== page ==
A day after an attack on Monday that left three dead and more than 180 wounded, the FBI said the crude bombs may have employed pressure cookers, a common tactic seen in attacks from Afghanistan to France since the 1990s.
"Among items partially recovered are pieces of black nylon, which could be from a backpack, and what appear to be fragments of BBs and nails, possibly contained in a pressure cooker device," Rick DesLauriers, head of the Federal Bureau of Investigation's (FBI) Boston office, told reporters.
Both of the bombs had been placed in a dark coloured nylon bag or backpack, DesLauriers said.
Bomb specialists and dog teams combed the scene at Boylston Street, the finish line of the city's renown marathon, while authorities sent blast evidence to the FBI's laboratory in Quantico, Virginia for a thorough analysis.
"The scene is going to take several days to process," said Gene Marquez, acting special agent in charge of the Bureau of Alcohol, Tobacco, Firearms and Explosives office in Boston.
No explosives were found
Police, who were still unsure if the attack had domestic or foreign roots, said the area had been swept twice before the race and no explosives were found.
Emergency workers and doctors who treated the victims said the bombs appeared to have sent nails, ball bearings and metal fragments flying, causing injuries mostly to the lower part of the body, and forcing amputations for some patients.
"There are a variety of sharp objects that we found in their bodies," said George Velmahos, chief of trauma surgery at Massachusetts General Hospital.
"Probably these bombs had multiple metallic fragments in them and we removed pellets and nails," he said.
The devices were "placed probably low on the ground, and therefore lower extremity injuries are to be expected," Velmahos added.
Military-type explosives ruled out
The relatively limited scale of the two explosions and the white smoke that rose up afterward seemed to rule out military-type plastic explosives such as C4 or Semtex, which tend to produce more powerful detonations with black smoke, experts said.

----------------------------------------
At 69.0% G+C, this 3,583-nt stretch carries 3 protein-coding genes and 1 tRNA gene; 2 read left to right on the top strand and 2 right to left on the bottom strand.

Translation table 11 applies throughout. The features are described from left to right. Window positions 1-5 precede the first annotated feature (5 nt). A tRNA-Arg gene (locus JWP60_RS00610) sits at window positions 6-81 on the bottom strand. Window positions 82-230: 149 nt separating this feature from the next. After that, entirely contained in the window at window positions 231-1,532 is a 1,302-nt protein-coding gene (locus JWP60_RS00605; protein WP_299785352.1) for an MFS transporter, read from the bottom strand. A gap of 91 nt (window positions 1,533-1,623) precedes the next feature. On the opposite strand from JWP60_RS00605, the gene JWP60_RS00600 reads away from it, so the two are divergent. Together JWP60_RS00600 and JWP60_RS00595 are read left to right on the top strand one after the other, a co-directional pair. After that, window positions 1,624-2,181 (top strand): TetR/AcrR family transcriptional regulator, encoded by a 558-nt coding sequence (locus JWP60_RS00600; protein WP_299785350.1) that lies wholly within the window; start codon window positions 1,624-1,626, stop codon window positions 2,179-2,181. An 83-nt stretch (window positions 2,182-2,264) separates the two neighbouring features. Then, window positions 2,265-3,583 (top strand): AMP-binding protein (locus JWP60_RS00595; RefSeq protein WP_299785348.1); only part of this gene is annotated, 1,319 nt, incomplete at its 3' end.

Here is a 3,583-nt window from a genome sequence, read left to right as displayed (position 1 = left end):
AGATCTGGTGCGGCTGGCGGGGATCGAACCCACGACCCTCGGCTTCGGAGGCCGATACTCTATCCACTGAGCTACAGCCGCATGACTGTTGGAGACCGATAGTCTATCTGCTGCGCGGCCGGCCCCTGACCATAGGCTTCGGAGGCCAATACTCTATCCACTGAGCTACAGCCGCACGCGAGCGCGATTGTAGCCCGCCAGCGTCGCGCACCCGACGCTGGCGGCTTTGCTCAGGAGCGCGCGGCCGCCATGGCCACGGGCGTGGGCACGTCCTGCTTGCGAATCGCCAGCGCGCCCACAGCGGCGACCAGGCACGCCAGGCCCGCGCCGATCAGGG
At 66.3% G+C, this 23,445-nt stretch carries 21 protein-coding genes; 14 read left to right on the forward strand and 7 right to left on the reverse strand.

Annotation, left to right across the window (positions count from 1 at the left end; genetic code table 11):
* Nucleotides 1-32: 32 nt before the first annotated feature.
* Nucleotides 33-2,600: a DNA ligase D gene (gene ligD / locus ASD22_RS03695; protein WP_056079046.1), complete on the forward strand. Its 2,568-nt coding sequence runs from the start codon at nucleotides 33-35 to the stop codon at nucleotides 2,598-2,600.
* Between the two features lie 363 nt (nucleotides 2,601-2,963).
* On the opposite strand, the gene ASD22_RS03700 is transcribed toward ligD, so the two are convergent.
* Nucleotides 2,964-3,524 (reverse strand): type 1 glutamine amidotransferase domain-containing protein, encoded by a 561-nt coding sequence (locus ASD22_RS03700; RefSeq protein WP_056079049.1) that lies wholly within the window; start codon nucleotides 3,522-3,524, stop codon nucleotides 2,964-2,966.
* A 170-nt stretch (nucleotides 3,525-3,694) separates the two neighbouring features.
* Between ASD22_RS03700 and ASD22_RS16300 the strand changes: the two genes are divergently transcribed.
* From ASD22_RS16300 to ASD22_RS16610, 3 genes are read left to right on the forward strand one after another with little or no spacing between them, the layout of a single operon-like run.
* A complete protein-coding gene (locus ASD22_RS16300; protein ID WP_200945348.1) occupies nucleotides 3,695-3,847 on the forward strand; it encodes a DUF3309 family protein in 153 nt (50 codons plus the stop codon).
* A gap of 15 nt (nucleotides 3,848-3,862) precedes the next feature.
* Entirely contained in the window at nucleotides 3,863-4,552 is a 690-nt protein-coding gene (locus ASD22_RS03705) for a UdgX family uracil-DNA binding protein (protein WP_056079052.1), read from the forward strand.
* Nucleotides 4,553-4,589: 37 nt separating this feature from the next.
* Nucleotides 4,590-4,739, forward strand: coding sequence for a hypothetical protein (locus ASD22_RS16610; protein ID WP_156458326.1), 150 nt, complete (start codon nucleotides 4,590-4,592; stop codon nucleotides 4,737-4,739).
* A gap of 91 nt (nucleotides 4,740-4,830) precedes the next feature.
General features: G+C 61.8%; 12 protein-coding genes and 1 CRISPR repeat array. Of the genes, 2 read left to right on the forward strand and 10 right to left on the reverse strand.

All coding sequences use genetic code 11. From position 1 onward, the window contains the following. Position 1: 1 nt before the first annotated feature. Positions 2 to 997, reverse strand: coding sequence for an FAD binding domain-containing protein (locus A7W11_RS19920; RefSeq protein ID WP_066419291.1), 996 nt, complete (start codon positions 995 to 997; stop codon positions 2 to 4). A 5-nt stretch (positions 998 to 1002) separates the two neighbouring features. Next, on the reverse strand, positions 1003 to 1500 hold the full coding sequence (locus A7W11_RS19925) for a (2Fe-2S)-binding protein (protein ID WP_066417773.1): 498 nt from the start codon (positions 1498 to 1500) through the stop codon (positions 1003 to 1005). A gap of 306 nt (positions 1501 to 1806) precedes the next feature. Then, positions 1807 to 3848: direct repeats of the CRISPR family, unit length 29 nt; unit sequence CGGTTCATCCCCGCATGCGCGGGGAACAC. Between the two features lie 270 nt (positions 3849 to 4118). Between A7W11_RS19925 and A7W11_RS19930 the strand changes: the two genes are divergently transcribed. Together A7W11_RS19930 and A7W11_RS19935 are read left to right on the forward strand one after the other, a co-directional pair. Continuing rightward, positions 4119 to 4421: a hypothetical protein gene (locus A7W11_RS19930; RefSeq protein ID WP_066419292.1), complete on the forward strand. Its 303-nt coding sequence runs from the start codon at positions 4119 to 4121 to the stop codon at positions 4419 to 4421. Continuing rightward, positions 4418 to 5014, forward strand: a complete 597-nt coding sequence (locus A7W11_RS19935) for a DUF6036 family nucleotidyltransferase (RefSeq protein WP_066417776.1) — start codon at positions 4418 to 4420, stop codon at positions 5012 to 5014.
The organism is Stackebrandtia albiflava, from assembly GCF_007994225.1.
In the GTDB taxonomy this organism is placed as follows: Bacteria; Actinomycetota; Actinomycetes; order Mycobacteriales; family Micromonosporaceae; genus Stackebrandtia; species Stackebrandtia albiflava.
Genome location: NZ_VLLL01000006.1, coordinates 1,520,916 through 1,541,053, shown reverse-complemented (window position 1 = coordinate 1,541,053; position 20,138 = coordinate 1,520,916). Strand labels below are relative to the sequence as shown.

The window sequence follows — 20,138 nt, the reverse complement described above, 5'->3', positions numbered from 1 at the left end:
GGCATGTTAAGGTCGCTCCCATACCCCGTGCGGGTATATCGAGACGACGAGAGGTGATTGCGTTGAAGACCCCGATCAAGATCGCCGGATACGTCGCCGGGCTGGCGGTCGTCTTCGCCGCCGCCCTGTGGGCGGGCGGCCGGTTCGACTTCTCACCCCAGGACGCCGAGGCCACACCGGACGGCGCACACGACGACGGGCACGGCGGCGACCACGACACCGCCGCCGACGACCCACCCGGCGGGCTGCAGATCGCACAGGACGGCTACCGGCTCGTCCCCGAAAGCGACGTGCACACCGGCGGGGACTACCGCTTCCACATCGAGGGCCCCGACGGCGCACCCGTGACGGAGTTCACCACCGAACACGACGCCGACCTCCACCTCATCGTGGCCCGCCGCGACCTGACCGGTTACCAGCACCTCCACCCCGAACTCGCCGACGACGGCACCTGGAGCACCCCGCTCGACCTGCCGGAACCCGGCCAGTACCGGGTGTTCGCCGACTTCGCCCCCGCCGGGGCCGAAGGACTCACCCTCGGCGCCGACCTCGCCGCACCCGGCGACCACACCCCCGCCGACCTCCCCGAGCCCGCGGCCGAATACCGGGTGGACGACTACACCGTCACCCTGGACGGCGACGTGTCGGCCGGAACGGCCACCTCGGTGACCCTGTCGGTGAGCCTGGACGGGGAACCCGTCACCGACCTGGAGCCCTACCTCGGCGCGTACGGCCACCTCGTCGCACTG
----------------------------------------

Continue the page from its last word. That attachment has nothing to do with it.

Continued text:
Speculation focused on what type of improvised devices had been used – possibly a pipe bomb or an acetone peroxide explosive, which are both relatively easy to make and to conceal.
An acetone or TATP explosive was employed in the 2007 London bombings, an attack on the 1996 Olympics in Atlanta and a failed attempt by "shoe bomber" Richard Reid in December 2001 to detonate a device on a Miami-bound flight.
The organic peroxide, however, is unstable and sensitive to any heat and friction, with bomb-makers often suffering injuries when preparing the devices.
Bomb-making manuals appearing in jihadist online forums, including one produced by al-Qaeda's branch in Yemen, often suggest using pressure cookers, according to Search for International Terrorist Entities (SITE) Intelligence Group, which monitors extremist groups' online messages.
Pressure-cooker explosives manual
In 2010, the first issue of an English-language magazine by al-Qaeda in the Arabian Peninsula, the terror group's Yemeni affiliate, included an article explaining how to make an explosive with a pressure cooker and shrapnel.
The article was titled "Make a Bomb in the Kitchen of Your Mom" and had a photo of a backpack concealing the explosive.
White supremacists in America took note of the article and one online forum, Stormfront, called the how-to manual "highly recommended reading", according to SITE.
Pressure-cooker explosives were behind a wave of attacks in France in 1995 and in 2003, the department of homeland security issued a bulletin warning authorities to be on the lookout for extremists using pressure-cooker bombs.
The bulletin said it was a "technique commonly taught in Afghan terrorist training camps" and that pressure-cooker bombs were used in attempted attacks or plots in India and Algeria, as well as an assault in Nepal.
"Typically, these bombs are made by placing TNT or other explosives in a pressure cooker and attaching a blasting cap at the top of the pressure cooker," the bulletin said. – AFP